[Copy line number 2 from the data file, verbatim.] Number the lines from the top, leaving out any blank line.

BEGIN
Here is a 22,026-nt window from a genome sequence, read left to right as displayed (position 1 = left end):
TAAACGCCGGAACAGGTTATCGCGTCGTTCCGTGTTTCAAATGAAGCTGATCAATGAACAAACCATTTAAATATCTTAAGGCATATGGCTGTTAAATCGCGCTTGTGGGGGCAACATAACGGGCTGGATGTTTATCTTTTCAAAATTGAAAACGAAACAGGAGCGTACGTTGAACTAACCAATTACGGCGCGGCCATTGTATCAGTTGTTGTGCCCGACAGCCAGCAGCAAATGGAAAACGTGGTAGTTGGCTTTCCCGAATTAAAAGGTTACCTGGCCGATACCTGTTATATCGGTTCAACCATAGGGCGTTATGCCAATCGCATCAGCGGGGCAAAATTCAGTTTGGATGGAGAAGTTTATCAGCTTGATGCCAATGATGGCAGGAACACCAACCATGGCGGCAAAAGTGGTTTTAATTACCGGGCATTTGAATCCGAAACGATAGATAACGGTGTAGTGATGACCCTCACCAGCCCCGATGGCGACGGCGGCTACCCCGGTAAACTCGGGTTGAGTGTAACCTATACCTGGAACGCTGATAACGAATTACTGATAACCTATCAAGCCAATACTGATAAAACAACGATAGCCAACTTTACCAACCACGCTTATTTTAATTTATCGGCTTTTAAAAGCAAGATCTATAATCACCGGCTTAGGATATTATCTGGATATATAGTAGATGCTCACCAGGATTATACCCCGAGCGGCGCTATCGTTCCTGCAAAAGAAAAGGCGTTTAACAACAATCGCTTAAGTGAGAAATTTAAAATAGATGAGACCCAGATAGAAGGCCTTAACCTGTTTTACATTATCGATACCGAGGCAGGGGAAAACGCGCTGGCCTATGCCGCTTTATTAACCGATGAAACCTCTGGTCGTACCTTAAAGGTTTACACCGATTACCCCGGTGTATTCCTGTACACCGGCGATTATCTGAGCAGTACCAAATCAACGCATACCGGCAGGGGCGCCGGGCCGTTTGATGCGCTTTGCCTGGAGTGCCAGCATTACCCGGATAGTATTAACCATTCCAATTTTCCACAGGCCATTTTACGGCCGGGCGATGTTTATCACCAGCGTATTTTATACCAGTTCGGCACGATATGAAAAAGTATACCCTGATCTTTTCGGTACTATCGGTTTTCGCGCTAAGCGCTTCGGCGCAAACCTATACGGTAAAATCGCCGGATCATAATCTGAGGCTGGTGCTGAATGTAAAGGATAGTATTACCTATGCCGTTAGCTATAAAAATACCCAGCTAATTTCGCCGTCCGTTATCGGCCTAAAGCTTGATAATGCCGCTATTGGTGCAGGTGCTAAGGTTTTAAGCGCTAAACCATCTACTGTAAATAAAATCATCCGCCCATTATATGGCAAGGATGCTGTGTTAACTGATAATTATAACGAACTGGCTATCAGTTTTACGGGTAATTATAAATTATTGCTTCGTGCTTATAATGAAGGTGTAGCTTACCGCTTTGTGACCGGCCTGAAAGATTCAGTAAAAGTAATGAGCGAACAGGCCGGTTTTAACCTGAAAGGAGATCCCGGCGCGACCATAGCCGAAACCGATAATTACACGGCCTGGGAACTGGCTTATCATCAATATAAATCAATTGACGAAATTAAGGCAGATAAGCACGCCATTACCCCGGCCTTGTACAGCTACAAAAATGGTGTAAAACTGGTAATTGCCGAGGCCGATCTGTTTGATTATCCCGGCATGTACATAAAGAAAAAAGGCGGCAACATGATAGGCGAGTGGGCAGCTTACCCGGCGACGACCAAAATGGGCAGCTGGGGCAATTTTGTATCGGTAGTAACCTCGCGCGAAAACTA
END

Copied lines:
TAAACGCCGGAACAGGTTATCGCGTCGTTCCGTGTTTCAAATGAAGCTGATCAATGAACAAACCATTTAAATATCTTAAGGCATATGGCTGTTAAATCGCGCTTGTGGGGGCAACATAACGGGCTGGATGTTTATCTTTTCAAAATTGAAAACGAAACAGGAGCGTACGTTGAACTAACCAATTACGGCGCGGCCATTGTATCAGTTGTTGTGCCCGACAGCCAGCAGCAAATGGAAAACGTGGTAGTTGGCTTTCCCGAATTAAAAGGTTACCTGGCCGATACCTGTTATATCGGTTCAACCATAGGGCGTTATGCCAATCGCATCAGCGGGGCAAAATTCAGTTTGGATGGAGAAGTTTATCAGCTTGATGCCAATGATGGCAGGAACACCAACCATGGCGGCAAAAGTGGTTTTAATTACCGGGCATTTGAATCCGAAACGATAGATAACGGTGTAGTGATGACCCTCACCAGCCCCGATGGCGACGGCGGCTACCCCGGTAAACTCGGGTTGAGTGTAACCTATACCTGGAACGCTGATAACGAATTACTGATAACCTATCAAGCCAATACTGATAAAACAACGATAGCCAACTTTACCAACCACGCTTATTTTAATTTATCGGCTTTTAAAAGCAAGATCTATAATCACCGGCTTAGGATATTATCTGGATATATAGTAGATGCTCACCAGGATTATACCCCGAGCGGCGCTATCGTTCCTGCAAAAGAAAAGGCGTTTAACAACAATCGCTTAAGTGAGAAATTTAAAATAGATGAGACCCAGATAGAAGGCCTTAACCTGTTTTACATTATCGATACCGAGGCAGGGGAAAACGCGCTGGCCTATGCCGCTTTATTAACCGATGAAACCTCTGGTCGTACCTTAAAGGTTTACACCGATTACCCCGGTGTATTCCTGTACACCGGCGATTATCTGAGCAGTACCAAATCAACGCATACCGGCAGGGGCGCCGGGCCGTTTGATGCGCTTTGCCTGGAGTGCCAGCATTACCCGGATAGTATTAACCATTCCAATTTTCCACAGGCCATTTTACGGCCGGGCGATGTTTATCACCAGCGTATTTTATACCAGTTCGGCACGATATGAAAAAGTATACCCTGATCTTTTCGGTACTATCGGTTTTCGCGCTAAGCGCTTCGGCGCAAACCTATACGGTAAAATCGCCGGATCATAATCTGAGGCTGGTGCTGAATGTAAAGGATAGTATTACCTATGCCGTTAGCTATAAAAATACCCAGCTAATTTCGCCGTCCGTTATCGGCCTAAAGCTTGATAATGCCGCTATTGGTGCAGGTGCTAAGGTTTTAAGCGCTAAACCATCTACTGTAAATAAAATCATCCGCCCATTATATGGCAAGGATGCTGTGTTAACTGATAATTATAACGAACTGGCTATCAGTTTTACGGGTAATTATAAATTATTGCTTCGTGCTTATAATGAAGGTGTAGCTTACCGCTTTGTGACCGGCCTGAAAGATTCAGTAAAAGTAATGAGCGAACAGGCCGGTTTTAACCTGAAAGGAGATCCCGGCGCGACCATAGCCGAAACCGATAATTACACGGCCTGGGAACTGGCTTATCATCAATATAAATCAATTGACGAAATTAAGGCAGATAAGCACGCCATTACCCCGGCCTTGTACAGCTACAAAAATGGTGTAAAACTGGTAATTGCCGAGGCCGATCTGTTTGATTATCCCGGCATGTACATAAAGAAAAAAGGCGGCAACATGATAGGCGAGTGGGCAGCTTACCCGGCGACGACCAAAATGGGCAGCTGGGGCAATTTTGTATCGGTAGTAACCTCGCGCGAAAACTA